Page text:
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How to differentiate between choroidal nevus and choroidal melanoma

Optometry Times JournalJune digital edition 2021
Volume 13
Issue 6

Appropriate identification and management of pigmented fundus lesions can be made clinically

A 64-year-old woman was referred for consultation regarding a pigmented fundus lesion. She was asymptomatic and enjoyed good vision and systemic health. She took no medications, had no history of ocular trauma or surgeries, and did not admit to a family history of ocular or systemic disorders.

Visual acuity was correctable to 20/20 in each eye. The anterior segments and intraocular pressures were within age-appropriate norms. The significant view of the ocular fundus is shown in Figures 1 to 4.


Choroidal nevus (CN) is a frequently encountered pigmented lesion. CN is characterized as having a slate-gray coloration, flat consistency, and somewhat distinct borders.

The most common differential diagnoses include congenital hypertrophy of the retinal pigment epithelium (CHRPE) and small malignant melanoma. (See more on CHRPE in “Diagnosing CHRPE Lesions Can Be a Challenge for ODs” in the June 2017 issue of Optometry Times®.) Distinct differences from CN include jet black color and presence when viewed with red-free light.

Small choroidal melanomas have been described as having certain characteristics by the mnemonic TFSOM (To Find Small Ocular Melanoma).1 Multimodal imaging shows these features, including thickness less than 2 mm, subretinal fluid, vision loss via Snellen acuity, orange pigment, melanoma hollowness on ultrasound/ margin (< 3 mm from optic nerve head), and diameter less than 5 mm.1,2

One simple clinical observation for differentiating CHRPE from CN is based on anatomy. Melanin absorbs red-free light of 540 nm.3 Therefore, structures deep in the retinal pigment epithelium are rendered invisible, or their visibility is significantly attenuated using such a filter. Often neglected in clinical observations and documentation by color fundus photography is that the red-free filter attenuates resolution.3 For this reason, illumination must be increased to preserve the clinician’s ability to view choroidal nevi.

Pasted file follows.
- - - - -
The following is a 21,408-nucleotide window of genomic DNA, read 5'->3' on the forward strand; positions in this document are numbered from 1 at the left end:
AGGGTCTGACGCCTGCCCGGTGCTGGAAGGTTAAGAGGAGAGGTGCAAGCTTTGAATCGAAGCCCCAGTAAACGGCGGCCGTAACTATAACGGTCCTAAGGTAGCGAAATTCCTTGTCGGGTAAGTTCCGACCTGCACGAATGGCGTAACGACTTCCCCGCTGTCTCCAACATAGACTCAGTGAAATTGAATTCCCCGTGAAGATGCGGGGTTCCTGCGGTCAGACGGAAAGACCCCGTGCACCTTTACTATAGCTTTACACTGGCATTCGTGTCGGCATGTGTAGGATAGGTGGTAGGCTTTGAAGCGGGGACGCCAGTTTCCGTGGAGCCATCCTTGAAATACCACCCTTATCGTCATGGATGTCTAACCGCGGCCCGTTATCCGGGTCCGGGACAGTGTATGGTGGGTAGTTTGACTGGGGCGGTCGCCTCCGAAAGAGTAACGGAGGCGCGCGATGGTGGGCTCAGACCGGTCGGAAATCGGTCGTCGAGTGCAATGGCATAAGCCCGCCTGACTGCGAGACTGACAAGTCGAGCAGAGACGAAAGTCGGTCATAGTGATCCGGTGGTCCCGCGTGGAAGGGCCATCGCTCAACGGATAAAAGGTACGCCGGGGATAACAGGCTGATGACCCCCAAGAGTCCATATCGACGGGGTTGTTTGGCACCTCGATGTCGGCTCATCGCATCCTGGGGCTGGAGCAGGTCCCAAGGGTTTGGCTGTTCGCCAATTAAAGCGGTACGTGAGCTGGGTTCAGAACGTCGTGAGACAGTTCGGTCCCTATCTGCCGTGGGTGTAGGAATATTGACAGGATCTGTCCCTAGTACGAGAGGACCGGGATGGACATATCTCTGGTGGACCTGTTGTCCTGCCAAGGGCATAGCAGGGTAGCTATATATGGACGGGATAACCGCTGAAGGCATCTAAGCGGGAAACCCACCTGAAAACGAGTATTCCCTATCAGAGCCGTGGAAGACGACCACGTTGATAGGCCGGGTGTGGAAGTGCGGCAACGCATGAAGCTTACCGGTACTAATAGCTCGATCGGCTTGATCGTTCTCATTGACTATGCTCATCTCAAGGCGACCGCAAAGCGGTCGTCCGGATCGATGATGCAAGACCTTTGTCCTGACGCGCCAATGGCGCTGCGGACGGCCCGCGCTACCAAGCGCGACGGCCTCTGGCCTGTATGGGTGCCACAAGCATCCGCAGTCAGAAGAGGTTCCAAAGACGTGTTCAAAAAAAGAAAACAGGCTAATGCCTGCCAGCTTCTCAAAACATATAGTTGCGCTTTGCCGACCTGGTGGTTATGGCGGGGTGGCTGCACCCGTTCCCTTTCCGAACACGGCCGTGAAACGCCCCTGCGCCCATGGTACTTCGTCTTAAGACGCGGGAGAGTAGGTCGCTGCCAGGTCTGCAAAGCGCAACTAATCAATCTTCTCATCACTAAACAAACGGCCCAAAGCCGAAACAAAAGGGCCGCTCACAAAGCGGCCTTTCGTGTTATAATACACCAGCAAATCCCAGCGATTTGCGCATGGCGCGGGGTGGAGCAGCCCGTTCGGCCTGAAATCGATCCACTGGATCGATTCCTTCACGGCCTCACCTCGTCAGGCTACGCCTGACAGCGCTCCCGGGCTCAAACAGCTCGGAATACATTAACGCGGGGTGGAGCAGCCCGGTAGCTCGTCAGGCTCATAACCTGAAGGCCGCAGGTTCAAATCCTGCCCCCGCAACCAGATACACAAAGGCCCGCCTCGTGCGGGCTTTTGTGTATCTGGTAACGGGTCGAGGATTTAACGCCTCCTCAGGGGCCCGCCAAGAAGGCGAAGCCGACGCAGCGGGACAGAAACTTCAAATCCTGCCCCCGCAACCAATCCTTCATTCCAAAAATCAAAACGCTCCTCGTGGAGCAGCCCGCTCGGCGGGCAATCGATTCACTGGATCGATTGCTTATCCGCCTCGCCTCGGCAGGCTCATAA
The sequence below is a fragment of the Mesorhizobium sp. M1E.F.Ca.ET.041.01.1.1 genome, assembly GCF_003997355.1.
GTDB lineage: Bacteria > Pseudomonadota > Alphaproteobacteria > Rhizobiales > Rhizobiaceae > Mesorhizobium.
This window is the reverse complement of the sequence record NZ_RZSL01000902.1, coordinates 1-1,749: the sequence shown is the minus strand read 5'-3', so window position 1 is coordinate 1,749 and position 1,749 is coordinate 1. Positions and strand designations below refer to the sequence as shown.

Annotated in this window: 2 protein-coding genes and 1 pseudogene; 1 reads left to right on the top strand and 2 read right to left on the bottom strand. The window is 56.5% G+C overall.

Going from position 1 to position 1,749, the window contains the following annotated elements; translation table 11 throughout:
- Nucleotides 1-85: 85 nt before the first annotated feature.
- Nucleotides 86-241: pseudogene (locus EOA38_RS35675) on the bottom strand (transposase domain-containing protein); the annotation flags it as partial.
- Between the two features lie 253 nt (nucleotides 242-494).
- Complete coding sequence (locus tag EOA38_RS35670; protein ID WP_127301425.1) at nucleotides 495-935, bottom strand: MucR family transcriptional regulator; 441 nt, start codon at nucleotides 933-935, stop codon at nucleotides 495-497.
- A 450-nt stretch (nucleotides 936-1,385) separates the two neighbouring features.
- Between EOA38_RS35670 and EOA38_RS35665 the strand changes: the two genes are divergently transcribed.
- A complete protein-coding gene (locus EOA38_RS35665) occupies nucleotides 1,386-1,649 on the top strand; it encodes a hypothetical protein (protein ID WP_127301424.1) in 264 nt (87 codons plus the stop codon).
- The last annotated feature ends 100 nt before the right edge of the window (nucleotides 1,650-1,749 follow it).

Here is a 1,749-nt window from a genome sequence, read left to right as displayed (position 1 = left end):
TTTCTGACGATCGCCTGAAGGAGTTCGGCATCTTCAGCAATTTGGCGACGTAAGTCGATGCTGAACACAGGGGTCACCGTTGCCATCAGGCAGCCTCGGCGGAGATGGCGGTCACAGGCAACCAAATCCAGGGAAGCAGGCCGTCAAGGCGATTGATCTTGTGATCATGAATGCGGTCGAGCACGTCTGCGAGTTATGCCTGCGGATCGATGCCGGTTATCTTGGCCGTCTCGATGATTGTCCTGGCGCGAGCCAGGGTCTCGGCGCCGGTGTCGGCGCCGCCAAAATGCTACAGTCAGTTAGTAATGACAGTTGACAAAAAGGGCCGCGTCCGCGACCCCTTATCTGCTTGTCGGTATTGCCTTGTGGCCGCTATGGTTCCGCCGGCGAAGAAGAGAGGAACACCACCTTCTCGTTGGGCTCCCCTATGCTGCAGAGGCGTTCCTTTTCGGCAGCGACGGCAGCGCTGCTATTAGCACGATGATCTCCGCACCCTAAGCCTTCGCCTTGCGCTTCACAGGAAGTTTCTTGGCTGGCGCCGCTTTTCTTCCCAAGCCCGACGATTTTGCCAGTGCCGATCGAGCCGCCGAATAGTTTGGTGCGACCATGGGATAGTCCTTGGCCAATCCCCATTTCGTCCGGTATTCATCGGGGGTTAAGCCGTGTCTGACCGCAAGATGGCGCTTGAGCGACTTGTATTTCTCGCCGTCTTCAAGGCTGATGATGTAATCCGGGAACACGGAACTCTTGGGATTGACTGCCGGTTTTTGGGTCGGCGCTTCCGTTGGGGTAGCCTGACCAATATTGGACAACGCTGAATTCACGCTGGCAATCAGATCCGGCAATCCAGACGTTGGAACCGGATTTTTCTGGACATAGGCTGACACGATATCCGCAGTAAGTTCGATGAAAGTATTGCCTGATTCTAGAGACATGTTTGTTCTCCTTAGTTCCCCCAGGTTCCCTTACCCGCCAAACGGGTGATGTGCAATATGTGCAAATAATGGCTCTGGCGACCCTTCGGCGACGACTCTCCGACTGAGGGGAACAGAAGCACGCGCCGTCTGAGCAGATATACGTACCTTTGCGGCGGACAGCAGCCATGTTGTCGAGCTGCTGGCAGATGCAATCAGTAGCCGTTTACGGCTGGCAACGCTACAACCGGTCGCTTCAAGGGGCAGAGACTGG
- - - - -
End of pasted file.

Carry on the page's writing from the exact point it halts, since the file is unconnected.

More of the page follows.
Another potential differential diagnosis of CN is categorized as suspicious nevus. Although this has been somewhat obviated by the TFSOM paradigm, it remains an intermediate classification between CN, which is benign and unlikely to transform to malignant melanoma.4,5


With the availability of multimodal imaging techniques beyond color fundus photography such as optical coherence tomography and ultrasound, identification and management of pigmented fundus lesions can be made clinically.


1. Shields CL, Dalvin LA, Ancona-Lezama D, et al. Choroidal nevus imaging features in 3806 cases and risk factors for transformation into melanoma in 2355 cases: the 2020 Taylor R. Smith and Victor T. Curtin lecture. Retina. 2019;39(10):1840- 1851. doi:10.1097/iae.0000000000002440

2. Shields CL, Kels JG, Shields JA. Melanoma of the eye: revealing hidden secrets, one at a time. Clin Dermatol. 2015;33(2):183-196. doi:10.1016/j.clindermatol.2014.10.010

3. Bennett TJ. Monochromatic fundus photography. Ophthalmic Photographers’ Society. Accessed May 10, 2021. https://www. opsweb.org/page/monochromatic

4. Chien JL, Sioufi K, Surakiatchanukul T, Shields JA, Shields CL. Choroidal nevus: a review of prevalence, features, genetics, risks, and outcomes. Curr Opin Ophthalmol. 2017;28(3):228- 237. doi:10.1097/ICU.0000000000000361

5. Shields CL, Furuta M, Berman EL, et al. Choroidal nevus transformation into melanoma: analysis of 2514 consecutive cases. Arch Ophthalmol. 2009;127(8):981-987. doi:10.1001/ archophthalmol.2009.151

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